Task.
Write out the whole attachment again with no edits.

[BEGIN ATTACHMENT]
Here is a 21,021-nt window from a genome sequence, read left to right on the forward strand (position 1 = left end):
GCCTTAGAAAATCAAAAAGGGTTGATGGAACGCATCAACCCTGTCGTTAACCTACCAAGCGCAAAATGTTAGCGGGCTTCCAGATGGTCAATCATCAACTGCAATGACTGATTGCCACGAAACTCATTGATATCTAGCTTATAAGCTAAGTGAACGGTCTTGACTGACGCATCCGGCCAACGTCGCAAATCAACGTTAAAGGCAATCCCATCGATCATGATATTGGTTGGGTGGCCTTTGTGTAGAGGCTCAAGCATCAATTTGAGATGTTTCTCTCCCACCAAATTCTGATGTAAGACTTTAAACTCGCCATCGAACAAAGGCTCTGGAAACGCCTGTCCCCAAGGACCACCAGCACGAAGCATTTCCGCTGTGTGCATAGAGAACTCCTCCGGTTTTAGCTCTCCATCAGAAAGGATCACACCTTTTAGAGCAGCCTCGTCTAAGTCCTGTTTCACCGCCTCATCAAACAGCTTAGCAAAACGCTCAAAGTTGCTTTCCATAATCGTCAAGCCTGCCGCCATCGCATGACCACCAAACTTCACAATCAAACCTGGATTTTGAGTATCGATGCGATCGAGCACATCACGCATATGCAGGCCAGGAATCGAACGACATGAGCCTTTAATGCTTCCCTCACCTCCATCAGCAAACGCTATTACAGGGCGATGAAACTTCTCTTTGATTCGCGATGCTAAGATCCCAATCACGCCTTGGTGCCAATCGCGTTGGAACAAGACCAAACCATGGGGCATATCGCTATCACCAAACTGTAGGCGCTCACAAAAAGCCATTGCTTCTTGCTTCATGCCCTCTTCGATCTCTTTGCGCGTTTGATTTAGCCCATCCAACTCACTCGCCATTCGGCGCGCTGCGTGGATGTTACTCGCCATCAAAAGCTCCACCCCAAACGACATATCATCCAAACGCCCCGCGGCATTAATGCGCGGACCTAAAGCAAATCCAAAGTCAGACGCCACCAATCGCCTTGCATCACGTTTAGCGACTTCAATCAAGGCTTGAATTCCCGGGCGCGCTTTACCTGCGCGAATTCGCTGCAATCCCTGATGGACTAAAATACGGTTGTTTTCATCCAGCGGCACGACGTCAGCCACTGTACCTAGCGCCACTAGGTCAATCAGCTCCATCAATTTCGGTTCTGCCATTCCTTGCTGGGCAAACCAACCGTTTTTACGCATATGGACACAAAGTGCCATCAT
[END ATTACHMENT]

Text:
Here is a 21,021-nt window from a genome sequence, read left to right on the forward strand (position 1 = left end):
GCCTTAGAAAATCAAAAAGGGTTGATGGAACGCATCAACCCTGTCGTTAACCTACCAAGCGCAAAATGTTAGCGGGCTTCCAGATGGTCAATCATCAACTGCAATGACTGATTGCCACGAAACTCATTGATATCTAGCTTATAAGCTAAGTGAACGGTCTTGACTGACGCATCCGGCCAACGTCGCAAATCAACGTTAAAGGCAATCCCATCGATCATGATATTGGTTGGGTGGCCTTTGTGTAGAGGCTCAAGCATCAATTTGAGATGTTTCTCTCCCACCAAATTCTGATGTAAGACTTTAAACTCGCCATCGAACAAAGGCTCTGGAAACGCCTGTCCCCAAGGACCACCAGCACGAAGCATTTCCGCTGTGTGCATAGAGAACTCCTCCGGTTTTAGCTCTCCATCAGAAAGGATCACACCTTTTAGAGCAGCCTCGTCTAAGTCCTGTTTCACCGCCTCATCAAACAGCTTAGCAAAACGCTCAAAGTTGCTTTCCATAATCGTCAAGCCTGCCGCCATCGCATGACCACCAAACTTCACAATCAAACCTGGATTTTGAGTATCGATGCGATCGAGCACATCACGCATATGCAGGCCAGGAATCGAACGACATGAGCCTTTAATGCTTCCCTCACCTCCATCAGCAAACGCTATTACAGGGCGATGAAACTTCTCTTTGATTCGCGATGCTAAGATCCCAATCACGCCTTGGTGCCAATCGCGTTGGAACAAGACCAAACCATGGGGCATATCGCTATCACCAAACTGTAGGCGCTCACAAAAAGCCATTGCTTCTTGCTTCATGCCCTCTTCGATCTCTTTGCGCGTTTGATTTAGCCCATCCAACTCACTCGCCATTCGGCGCGCTGCGTGGATGTTACTCGCCATCAAAAGCTCCACCCCAAACGACATATCATCCAAACGCCCCGCGGCATTAATGCGCGGACCTAAAGCAAATCCAAAGTCAGACGCCACCAATCGCCTTGCATCACGTTTAGCGACTTCAATCAAGGCTTGAATTCCCGGGCGCGCTTTACCTGCGCGAATTCGCTGCAATCCCTGATGGACTAAAATACGGTTGTTTTCATCCAGCGGCACGACGTCAGCCACTGTACCTAGCGCCACTAGGTCAATCAGCTCCATCAATTTCGGTTCTGCCATTCCTTGCTGGGCAAACCAACCGTTTTTACGCATATGGACACAAAGTGCCATCAT